A total of 165 Mid Ulster District businesses are challenging a rates revaluation that saw their bills more than double overnight.
All of the council’s non-domestic properties, including shops, offices and factories, have been officially revalued for the first time since 2001 in a bid to save town centres and prevent more shop closures.
Those properties that have become relatively less valuable, such as those in Dungannon’s town centre, have seen their rates bills cut, while those at the margins of the town have had their bills increased significantly.
Among the victims hit hardest is a child-care centre situated at the edge of the town that has had its rates bill doubled. Also out-of-pocket are supermarket filling-stations, large retail stores such as Sainsburys and Tesco, and ATM machines, which now have an annual bill of £2,000 a year.
The changes were introduced by the Northern Ireland Assembly to rebalance the rates burden and stem the decline in local town centres, which have lost many businesses over the past seven years.
Dungannon shopkeepers have complained that since the economic downturn they have been paying more in rates than in rent.
UUP Councillor Walter Cuddy, who owns a newsagents in the town’s Market Square, said his bill had gone down, but that this was a fair reflection of the economic changes affecting the town.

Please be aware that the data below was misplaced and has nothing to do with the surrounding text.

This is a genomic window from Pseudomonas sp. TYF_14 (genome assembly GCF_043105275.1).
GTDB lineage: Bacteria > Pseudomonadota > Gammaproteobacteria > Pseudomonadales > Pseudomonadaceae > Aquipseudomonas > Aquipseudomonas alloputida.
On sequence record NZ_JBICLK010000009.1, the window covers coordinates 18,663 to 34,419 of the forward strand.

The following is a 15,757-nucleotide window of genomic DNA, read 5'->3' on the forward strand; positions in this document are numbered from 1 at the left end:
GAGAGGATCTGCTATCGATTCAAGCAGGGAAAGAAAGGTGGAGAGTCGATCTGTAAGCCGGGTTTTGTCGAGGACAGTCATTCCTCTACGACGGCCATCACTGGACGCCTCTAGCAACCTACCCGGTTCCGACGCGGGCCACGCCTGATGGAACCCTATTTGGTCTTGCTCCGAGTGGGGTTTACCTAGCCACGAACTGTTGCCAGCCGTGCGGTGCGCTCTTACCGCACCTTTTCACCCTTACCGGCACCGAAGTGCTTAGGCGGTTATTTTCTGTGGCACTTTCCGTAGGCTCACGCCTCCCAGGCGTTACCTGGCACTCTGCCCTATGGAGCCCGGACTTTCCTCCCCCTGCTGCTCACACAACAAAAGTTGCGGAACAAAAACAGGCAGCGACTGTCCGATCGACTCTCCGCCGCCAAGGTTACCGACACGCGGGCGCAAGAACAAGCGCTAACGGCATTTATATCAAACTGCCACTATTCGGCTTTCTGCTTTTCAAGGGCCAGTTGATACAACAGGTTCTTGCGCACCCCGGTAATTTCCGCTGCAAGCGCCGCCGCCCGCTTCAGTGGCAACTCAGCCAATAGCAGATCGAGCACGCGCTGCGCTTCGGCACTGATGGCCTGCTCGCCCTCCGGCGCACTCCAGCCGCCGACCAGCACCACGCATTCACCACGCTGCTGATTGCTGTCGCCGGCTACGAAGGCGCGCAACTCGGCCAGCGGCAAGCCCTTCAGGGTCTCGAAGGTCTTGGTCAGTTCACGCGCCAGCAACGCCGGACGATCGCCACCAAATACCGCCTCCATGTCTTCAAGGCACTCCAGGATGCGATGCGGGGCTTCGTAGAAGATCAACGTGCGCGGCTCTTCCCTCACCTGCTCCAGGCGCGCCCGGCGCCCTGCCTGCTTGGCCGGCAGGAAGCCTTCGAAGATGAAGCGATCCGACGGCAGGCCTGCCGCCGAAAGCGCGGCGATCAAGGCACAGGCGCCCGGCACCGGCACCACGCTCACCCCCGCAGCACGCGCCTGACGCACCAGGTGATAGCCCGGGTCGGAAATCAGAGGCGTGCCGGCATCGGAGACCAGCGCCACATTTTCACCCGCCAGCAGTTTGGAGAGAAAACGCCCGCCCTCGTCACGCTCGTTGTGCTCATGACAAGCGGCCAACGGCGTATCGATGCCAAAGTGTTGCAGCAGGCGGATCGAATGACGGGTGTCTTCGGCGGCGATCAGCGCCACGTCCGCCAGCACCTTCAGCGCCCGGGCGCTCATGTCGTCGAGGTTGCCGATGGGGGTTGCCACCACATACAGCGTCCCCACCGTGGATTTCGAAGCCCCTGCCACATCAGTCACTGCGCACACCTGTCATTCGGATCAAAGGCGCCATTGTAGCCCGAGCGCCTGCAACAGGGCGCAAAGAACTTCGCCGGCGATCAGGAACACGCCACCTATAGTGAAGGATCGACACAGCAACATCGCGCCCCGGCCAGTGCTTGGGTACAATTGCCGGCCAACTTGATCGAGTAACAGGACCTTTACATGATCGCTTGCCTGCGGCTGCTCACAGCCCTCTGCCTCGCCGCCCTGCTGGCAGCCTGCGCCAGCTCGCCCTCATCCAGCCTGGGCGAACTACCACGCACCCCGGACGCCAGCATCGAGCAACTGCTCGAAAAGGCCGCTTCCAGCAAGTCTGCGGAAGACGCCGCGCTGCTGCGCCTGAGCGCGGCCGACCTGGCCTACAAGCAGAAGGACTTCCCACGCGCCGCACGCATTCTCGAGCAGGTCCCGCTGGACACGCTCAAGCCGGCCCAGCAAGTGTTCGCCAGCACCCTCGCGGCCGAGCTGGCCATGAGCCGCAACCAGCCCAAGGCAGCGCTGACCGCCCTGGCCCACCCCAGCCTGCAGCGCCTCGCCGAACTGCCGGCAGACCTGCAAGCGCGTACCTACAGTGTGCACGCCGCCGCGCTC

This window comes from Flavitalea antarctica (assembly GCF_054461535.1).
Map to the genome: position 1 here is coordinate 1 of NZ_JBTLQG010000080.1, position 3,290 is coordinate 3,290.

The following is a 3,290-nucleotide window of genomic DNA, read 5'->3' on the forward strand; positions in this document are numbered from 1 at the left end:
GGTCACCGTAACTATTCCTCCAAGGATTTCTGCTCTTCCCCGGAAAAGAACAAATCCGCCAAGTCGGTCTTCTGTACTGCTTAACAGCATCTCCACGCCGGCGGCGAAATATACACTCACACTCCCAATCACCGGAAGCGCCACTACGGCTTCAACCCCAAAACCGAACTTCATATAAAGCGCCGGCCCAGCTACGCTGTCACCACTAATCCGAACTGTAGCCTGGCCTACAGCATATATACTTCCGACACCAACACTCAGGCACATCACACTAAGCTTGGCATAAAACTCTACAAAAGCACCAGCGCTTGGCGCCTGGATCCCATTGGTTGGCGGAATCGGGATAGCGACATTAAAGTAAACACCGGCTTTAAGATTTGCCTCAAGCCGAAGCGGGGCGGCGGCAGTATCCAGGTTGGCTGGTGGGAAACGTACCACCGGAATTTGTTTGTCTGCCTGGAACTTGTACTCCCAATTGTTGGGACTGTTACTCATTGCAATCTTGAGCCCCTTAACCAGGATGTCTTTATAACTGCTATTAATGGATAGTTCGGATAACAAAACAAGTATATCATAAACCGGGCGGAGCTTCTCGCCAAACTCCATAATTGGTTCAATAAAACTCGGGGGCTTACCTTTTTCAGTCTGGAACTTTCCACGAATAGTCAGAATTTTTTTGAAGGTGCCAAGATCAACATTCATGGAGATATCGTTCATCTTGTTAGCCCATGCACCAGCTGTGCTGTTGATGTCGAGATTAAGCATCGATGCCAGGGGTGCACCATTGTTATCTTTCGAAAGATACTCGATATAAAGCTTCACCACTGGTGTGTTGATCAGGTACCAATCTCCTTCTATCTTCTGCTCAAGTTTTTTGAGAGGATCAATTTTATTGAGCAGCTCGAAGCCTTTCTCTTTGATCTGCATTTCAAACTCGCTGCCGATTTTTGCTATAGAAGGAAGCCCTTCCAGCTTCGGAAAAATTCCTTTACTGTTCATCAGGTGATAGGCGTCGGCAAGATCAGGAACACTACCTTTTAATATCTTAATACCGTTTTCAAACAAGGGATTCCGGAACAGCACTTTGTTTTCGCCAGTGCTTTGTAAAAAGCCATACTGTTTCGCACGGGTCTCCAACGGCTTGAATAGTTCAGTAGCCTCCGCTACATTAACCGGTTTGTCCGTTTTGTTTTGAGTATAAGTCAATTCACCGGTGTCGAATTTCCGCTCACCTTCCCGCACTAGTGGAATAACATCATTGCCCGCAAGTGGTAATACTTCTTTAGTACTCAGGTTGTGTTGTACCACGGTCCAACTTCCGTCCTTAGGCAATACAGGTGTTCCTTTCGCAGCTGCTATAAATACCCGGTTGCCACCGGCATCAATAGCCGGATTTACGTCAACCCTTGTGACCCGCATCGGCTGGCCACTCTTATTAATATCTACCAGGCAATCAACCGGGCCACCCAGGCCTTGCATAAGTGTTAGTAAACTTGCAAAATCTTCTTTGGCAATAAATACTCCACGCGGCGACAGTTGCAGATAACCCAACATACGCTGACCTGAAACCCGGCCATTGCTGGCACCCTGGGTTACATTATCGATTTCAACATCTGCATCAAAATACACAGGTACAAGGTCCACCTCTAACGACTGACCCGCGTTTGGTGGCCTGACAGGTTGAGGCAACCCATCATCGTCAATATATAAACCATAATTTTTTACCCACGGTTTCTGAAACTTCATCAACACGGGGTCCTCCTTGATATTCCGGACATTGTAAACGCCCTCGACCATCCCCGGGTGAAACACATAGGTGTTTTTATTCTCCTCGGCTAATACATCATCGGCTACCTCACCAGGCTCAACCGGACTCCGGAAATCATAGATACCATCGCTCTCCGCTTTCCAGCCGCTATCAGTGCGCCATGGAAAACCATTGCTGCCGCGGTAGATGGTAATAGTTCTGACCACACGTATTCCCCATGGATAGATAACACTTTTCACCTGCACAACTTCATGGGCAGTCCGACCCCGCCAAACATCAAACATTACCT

“This is a lifeline for local shops and will hopefully revive town centres, which have been badly hit by the growth of large shopping centres and the arrival of retail giants who now get the lion’s share of business.
“Some smaller businesses at the outskirts of the town have been hit, too, and I have advised them to challenge the new valuations, bring in experts and argue their appeal.
“I agree with the principal of the changes in that big retail companies should pay more but some smaller businesses have also been affected.
“Traditionally, businesses in the centre of town have taken the brunt of council rates. It is only right that every one should pay their bit.”
The rateable value of a business property is worked out using its Net Annual Value (NAV).
NAV is an assessment of the annual rental value that the property could reasonably be let for at a fixed point in time.
The NAV is then multiplied by the ‘rate in the pound’ to produce the annual bill.
Finance Minister Simon Hamilton has emphasised that the revaluation exercise is revenue neutral.
He said: “The executive and new councils will not raise any more money because of the revaluation. However the amount raised will be redistributed between non-domestic ratepayers on a fairer basis using modern rental values.”